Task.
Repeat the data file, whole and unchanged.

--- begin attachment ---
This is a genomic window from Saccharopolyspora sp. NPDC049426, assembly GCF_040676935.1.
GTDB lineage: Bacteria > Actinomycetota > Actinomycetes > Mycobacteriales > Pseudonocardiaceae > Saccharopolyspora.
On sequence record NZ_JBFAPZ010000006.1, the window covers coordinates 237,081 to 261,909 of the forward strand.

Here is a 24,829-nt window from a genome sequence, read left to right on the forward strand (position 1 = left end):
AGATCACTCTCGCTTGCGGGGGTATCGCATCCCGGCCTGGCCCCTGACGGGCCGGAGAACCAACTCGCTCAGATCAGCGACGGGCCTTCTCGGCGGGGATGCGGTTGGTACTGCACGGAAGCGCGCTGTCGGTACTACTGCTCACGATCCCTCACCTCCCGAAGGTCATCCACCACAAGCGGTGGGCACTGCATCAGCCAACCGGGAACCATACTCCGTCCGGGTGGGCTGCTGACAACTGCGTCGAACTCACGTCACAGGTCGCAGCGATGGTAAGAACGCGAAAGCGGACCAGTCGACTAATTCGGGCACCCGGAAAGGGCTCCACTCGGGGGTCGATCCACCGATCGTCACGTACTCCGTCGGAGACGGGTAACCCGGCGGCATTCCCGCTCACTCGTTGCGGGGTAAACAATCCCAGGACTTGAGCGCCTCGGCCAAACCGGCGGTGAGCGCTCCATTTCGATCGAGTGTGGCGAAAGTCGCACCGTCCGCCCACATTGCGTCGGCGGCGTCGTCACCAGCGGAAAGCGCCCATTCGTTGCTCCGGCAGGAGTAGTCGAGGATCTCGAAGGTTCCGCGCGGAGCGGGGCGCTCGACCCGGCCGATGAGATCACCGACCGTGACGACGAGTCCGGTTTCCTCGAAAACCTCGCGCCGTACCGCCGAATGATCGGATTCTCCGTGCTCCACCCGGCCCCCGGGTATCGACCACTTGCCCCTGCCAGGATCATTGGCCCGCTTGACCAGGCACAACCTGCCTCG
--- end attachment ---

This is a genomic window from Saccharopolyspora sp. NPDC049426, assembly GCF_040676935.1.
GTDB lineage: Bacteria > Actinomycetota > Actinomycetes > Mycobacteriales > Pseudonocardiaceae > Saccharopolyspora.
On sequence record NZ_JBFAPZ010000006.1, the window covers coordinates 237,081 to 261,909 of the forward strand.

Here is a 24,829-nt window from a genome sequence, read left to right on the forward strand (position 1 = left end):
AGATCACTCTCGCTTGCGGGGGTATCGCATCCCGGCCTGGCCCCTGACGGGCCGGAGAACCAACTCGCTCAGATCAGCGACGGGCCTTCTCGGCGGGGATGCGGTTGGTACTGCACGGAAGCGCGCTGTCGGTACTACTGCTCACGATCCCTCACCTCCCGAAGGTCATCCACCACAAGCGGTGGGCACTGCATCAGCCAACCGGGAACCATACTCCGTCCGGGTGGGCTGCTGACAACTGCGTCGAACTCACGTCACAGGTCGCAGCGATGGTAAGAACGCGAAAGCGGACCAGTCGACTAATTCGGGCACCCGGAAAGGGCTCCACTCGGGGGTCGATCCACCGATCGTCACGTACTCCGTCGGAGACGGGTAACCCGGCGGCATTCCCGCTCACTCGTTGCGGGGTAAACAATCCCAGGACTTGAGCGCCTCGGCCAAACCGGCGGTGAGCGCTCCATTTCGATCGAGTGTGGCGAAAGTCGCACCGTCCGCCCACATTGCGTCGGCGGCGTCGTCACCAGCGGAAAGCGCCCATTCGTTGCTCCGGCAGGAGTAGTCGAGGATCTCGAAGGTTCCGCGCGGAGCGGGGCGCTCGACCCGGCCGATGAGATCACCGACCGTGACGACGAGTCCGGTTTCCTCGAAAACCTCGCGCCGTACCGCCGAATGATCGGATTCTCCGTGCTCCACCCGGCCCCCGGGTATCGACCACTTGCCCCTGCCAGGATCATTGGCCCGCTTGACCAGGCACAACCTGCCTCG